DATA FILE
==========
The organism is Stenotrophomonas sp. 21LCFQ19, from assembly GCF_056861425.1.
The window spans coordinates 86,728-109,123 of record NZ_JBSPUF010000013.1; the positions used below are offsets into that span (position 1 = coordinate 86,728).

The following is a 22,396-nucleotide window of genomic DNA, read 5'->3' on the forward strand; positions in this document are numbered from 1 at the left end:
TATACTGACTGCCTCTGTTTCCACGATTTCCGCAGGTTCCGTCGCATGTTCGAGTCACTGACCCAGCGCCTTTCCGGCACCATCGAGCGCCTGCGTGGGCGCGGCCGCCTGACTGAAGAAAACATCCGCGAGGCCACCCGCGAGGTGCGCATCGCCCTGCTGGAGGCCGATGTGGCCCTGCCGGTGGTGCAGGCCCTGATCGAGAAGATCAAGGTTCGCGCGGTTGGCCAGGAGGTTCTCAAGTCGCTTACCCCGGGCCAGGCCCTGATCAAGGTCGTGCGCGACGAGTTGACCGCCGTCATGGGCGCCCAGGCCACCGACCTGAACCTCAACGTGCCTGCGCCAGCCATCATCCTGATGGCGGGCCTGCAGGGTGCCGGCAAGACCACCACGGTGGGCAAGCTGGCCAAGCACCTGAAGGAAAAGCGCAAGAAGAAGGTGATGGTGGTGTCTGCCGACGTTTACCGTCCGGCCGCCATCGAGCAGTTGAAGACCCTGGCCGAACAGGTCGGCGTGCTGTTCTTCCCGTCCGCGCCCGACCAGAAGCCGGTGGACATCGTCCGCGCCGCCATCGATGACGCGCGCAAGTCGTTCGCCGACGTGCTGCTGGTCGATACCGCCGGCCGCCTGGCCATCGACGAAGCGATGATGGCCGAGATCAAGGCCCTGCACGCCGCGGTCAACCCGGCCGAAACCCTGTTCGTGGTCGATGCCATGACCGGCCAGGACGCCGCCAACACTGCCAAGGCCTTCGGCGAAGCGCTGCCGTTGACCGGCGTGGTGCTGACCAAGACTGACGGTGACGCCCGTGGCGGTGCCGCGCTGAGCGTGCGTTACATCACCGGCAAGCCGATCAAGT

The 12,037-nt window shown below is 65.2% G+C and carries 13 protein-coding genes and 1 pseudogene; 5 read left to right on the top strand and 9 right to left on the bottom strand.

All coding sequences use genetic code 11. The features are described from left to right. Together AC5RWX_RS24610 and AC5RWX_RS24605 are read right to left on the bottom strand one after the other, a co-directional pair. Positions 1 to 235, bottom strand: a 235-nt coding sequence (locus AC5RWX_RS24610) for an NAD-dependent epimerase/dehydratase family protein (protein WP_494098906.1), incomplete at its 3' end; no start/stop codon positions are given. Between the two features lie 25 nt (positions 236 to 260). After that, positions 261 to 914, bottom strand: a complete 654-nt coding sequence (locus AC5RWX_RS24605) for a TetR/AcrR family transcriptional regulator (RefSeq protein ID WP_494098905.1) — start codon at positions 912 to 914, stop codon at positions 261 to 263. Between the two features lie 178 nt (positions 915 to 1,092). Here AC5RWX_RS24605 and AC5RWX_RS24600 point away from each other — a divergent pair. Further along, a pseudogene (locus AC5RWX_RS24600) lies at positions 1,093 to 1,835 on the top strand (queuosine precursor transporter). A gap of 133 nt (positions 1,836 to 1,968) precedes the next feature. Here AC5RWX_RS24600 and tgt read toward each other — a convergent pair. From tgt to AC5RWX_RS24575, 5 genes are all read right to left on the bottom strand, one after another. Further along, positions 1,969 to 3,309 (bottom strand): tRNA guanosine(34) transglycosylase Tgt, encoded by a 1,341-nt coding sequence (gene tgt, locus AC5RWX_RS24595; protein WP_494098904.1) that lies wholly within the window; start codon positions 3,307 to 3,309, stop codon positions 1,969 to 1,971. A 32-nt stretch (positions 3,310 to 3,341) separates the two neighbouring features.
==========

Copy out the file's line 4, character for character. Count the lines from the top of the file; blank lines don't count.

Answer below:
TATACTGACTGCCTCTGTTTCCACGATTTCCGCAGGTTCCGTCGCATGTTCGAGTCACTGACCCAGCGCCTTTCCGGCACCATCGAGCGCCTGCGTGGGCGCGGCCGCCTGACTGAAGAAAACATCCGCGAGGCCACCCGCGAGGTGCGCATCGCCCTGCTGGAGGCCGATGTGGCCCTGCCGGTGGTGCAGGCCCTGATCGAGAAGATCAAGGTTCGCGCGGTTGGCCAGGAGGTTCTCAAGTCGCTTACCCCGGGCCAGGCCCTGATCAAGGTCGTGCGCGACGAGTTGACCGCCGTCATGGGCGCCCAGGCCACCGACCTGAACCTCAACGTGCCTGCGCCAGCCATCATCCTGATGGCGGGCCTGCAGGGTGCCGGCAAGACCACCACGGTGGGCAAGCTGGCCAAGCACCTGAAGGAAAAGCGCAAGAAGAAGGTGATGGTGGTGTCTGCCGACGTTTACCGTCCGGCCGCCATCGAGCAGTTGAAGACCCTGGCCGAACAGGTCGGCGTGCTGTTCTTCCCGTCCGCGCCCGACCAGAAGCCGGTGGACATCGTCCGCGCCGCCATCGATGACGCGCGCAAGTCGTTCGCCGACGTGCTGCTGGTCGATACCGCCGGCCGCCTGGCCATCGACGAAGCGATGATGGCCGAGATCAAGGCCCTGCACGCCGCGGTCAACCCGGCCGAAACCCTGTTCGTGGTCGATGCCATGACCGGCCAGGACGCCGCCAACACTGCCAAGGCCTTCGGCGAAGCGCTGCCGTTGACCGGCGTGGTGCTGACCAAGACTGACGGTGACGCCCGTGGCGGTGCCGCGCTGAGCGTGCGTTACATCACCGGCAAGCCGATCAAGT